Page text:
Vancouver is poised to become one of the creative cities of the world, but that success could be eroded if it can’t find a way to provide affordable housing, says the current guru of urban planning.
“You are in the proverbial catbird seat,” said Richard Florida, the hugely popular author of The Rise of the Creative Class, whose work has generated headlines around North America and even appearances on The Colbert Report.
For one, he says, Vancouver has developed a new kind of urbanism that combines a beautiful built environment with a beautiful natural environment
Read more @ the SOURCE: Vancouver Sun – City’s creativity relies on affordability, author says.
While discussing the proposed $7.5 million renovation of the Downtown Mall, city planners and the MMM Design Group, the Norfolk-based design firm contracted to do the work, have repeatedly vowed to remain faithful to the original Lawrence Halprin design. Interestingly, no one bothered to consult Halprin himself.
Reached at the California studio where he’s busy working on his memoirs, the 92-year-old landscape architect says he was unaware of the current plan to update his 1976 Charlottesville Mall design. Still, it wasn’t unfamiliar news. Quite a few of his landscapes have been renovated and altered over the years– and in 2003, the same year he received the National Medal of Arts from President Bush, the nation’s highest honor for artistic excellence, his Skyline Park in Denver was demolished.
Read more @ the SOURCE: The Hook – ONARCHITECTURE- Mauling the Mall? Don’t change the bricks: Halprin.
It’s unmistakable and unprecedented as Calgary’s first eco-friendly and fully sustainable office building.
The Water Centre “landscaper” building, as long as the Calgary Tower is high, is home to nearly 800 water treatment staff, cost $43 million to build and should pay for itself within 15 years through energy savings, said city project manager Russ Golightly.
read more @ the SOURCE: Metro News.ca – City unveils self-sustaining water centre.
A half-million-dollar plan to re-engineer and protect Mud Lick Creek is designed to enhance what is one of Roanoke County’s most popular parks.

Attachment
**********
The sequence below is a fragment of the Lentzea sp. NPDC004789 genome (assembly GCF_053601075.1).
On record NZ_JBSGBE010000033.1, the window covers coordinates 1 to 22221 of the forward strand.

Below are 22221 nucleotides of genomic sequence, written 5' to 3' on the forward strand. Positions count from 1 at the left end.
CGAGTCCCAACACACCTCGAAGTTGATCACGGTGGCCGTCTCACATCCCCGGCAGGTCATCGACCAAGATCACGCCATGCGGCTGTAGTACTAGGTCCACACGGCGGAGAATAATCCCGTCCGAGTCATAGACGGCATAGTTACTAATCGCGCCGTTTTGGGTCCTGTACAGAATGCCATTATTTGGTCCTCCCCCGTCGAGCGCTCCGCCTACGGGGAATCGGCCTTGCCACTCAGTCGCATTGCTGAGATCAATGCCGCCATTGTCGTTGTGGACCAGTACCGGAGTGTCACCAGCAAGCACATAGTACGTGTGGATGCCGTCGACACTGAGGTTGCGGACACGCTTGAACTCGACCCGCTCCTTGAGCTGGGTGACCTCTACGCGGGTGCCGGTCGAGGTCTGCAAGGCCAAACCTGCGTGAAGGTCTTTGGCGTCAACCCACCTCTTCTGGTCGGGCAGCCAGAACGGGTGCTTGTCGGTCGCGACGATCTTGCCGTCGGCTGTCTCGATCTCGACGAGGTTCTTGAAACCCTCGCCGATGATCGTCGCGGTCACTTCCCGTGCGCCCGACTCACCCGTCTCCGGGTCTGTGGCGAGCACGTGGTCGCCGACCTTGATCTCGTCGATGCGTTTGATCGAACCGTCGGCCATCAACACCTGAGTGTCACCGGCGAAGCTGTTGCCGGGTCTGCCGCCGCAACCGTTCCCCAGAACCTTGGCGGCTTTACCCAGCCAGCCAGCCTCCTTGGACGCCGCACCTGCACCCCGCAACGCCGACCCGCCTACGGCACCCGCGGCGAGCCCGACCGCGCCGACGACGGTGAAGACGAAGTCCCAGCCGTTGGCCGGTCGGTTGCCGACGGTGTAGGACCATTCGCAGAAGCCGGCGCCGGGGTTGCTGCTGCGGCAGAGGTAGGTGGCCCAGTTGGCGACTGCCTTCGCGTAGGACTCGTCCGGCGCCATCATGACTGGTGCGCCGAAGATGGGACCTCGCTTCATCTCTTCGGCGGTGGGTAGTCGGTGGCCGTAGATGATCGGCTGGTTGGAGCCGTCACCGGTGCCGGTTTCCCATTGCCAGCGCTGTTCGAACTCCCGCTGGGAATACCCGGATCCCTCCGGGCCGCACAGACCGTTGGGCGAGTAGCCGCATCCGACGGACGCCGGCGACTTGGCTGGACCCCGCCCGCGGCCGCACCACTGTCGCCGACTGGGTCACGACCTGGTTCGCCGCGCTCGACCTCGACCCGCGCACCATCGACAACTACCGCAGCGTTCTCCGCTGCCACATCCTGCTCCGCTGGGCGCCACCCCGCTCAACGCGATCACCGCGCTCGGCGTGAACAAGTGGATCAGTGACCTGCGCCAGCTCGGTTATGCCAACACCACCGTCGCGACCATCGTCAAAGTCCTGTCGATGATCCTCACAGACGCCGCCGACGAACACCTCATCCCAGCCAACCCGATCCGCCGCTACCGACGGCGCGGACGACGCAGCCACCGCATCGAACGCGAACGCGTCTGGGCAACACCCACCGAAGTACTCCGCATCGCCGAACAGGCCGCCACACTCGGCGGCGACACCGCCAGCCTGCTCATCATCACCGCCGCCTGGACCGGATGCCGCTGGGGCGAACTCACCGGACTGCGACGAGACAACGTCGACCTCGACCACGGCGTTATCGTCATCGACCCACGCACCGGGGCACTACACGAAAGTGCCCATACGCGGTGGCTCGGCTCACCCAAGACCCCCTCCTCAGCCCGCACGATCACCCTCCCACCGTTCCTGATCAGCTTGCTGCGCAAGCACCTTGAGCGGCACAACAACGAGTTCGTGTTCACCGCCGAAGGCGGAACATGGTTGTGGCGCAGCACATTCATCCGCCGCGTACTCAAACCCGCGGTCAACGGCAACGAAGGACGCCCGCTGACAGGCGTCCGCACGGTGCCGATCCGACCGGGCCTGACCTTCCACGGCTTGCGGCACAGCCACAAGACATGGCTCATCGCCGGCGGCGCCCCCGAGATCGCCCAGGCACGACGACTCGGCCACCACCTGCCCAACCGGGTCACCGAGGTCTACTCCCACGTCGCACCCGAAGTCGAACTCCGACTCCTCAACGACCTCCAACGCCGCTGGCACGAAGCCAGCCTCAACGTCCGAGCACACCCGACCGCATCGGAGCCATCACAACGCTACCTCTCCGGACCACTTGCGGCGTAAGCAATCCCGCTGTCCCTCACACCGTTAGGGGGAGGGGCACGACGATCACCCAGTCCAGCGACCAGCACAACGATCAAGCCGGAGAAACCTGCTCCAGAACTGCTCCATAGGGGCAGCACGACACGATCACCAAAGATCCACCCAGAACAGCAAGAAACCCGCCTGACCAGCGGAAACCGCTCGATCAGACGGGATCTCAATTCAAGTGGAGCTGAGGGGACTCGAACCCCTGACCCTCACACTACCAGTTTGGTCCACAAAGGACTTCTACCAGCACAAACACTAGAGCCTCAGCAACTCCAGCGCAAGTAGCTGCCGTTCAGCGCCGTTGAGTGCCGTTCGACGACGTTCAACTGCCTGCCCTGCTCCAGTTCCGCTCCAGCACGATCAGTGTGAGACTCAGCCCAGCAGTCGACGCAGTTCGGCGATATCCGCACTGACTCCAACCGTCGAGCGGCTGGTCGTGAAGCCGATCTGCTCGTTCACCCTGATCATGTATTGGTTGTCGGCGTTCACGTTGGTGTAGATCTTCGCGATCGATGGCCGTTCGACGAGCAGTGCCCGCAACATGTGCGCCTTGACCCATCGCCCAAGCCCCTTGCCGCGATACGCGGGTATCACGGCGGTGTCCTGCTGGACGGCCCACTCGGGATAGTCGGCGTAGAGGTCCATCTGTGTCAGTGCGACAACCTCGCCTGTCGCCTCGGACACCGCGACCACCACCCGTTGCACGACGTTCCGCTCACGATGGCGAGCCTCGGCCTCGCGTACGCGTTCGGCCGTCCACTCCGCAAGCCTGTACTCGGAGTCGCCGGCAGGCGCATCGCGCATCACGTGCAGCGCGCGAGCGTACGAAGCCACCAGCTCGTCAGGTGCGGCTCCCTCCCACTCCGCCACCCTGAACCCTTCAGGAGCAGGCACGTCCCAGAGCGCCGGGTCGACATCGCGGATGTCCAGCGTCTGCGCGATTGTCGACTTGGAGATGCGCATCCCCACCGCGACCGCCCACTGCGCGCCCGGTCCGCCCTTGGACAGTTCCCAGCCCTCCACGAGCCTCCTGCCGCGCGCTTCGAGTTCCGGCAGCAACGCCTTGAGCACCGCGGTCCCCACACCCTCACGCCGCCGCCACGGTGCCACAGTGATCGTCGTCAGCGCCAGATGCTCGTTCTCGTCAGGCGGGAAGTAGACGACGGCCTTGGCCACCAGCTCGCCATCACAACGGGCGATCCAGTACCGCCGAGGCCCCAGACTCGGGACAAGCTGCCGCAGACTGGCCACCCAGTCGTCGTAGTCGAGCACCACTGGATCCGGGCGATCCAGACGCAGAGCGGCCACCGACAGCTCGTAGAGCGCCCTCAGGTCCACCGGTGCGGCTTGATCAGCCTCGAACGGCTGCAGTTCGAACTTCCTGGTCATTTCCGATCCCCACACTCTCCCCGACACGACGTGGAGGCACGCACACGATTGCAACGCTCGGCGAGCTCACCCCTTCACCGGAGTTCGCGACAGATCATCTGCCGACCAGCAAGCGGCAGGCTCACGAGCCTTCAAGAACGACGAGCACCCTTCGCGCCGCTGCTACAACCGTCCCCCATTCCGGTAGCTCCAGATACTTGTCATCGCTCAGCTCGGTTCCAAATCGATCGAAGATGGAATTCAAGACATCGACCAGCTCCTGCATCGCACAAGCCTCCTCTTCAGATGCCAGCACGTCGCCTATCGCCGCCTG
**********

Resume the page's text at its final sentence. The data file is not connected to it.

County Engineer George Simpson led a discussion Monday morning with 30 to 40 people at Garst Mill Park on a project to fight erosion and pollution of the creek there.
Approximately 3,000 linear feet of Mud Lick Creek run through the park, making it one of the park’s most prominent features and one that’s especially popular with children, who wade in it.
The project, which the county is calling a “restoration,” is a pilot, Simpson said, attempting to re-create the natural contours of the stream. Similar programs may be attempted in other watersheds threatened by pollution and erosion if this one is successful.
SOURCE: redOrbit – Mud Lick Creek Project Fights Erosion, Pollution – Science –
A new development, such as an office and retail building or landscaping enhancement, doesn’t suddenly appear by magic, although it may seem that way to citizens who are not paying attention. There’s often a long process, including planning, negotiating and compromising among developers and city officials, followed by city meetings and public hearings as builders struggle to meet city requirements. The first draft of a plan is rarely, if ever, the last.
Loyola Corners – This shopping district that traces back to Los Altos’ early days may receive a makeover. Responding to safety concerns and complaints of lack of aesthetics, the city has employed landscape architect David Gates to draft a Loyola Corners beautification plan – repairing and adding new sidewalks, adding landscaping and repainting streetlights black.
The project is in the “very early stages right now,” Assistant City Manager James Walgren said.
SOURCE: Los Altos Town Crier » Behind the scenes.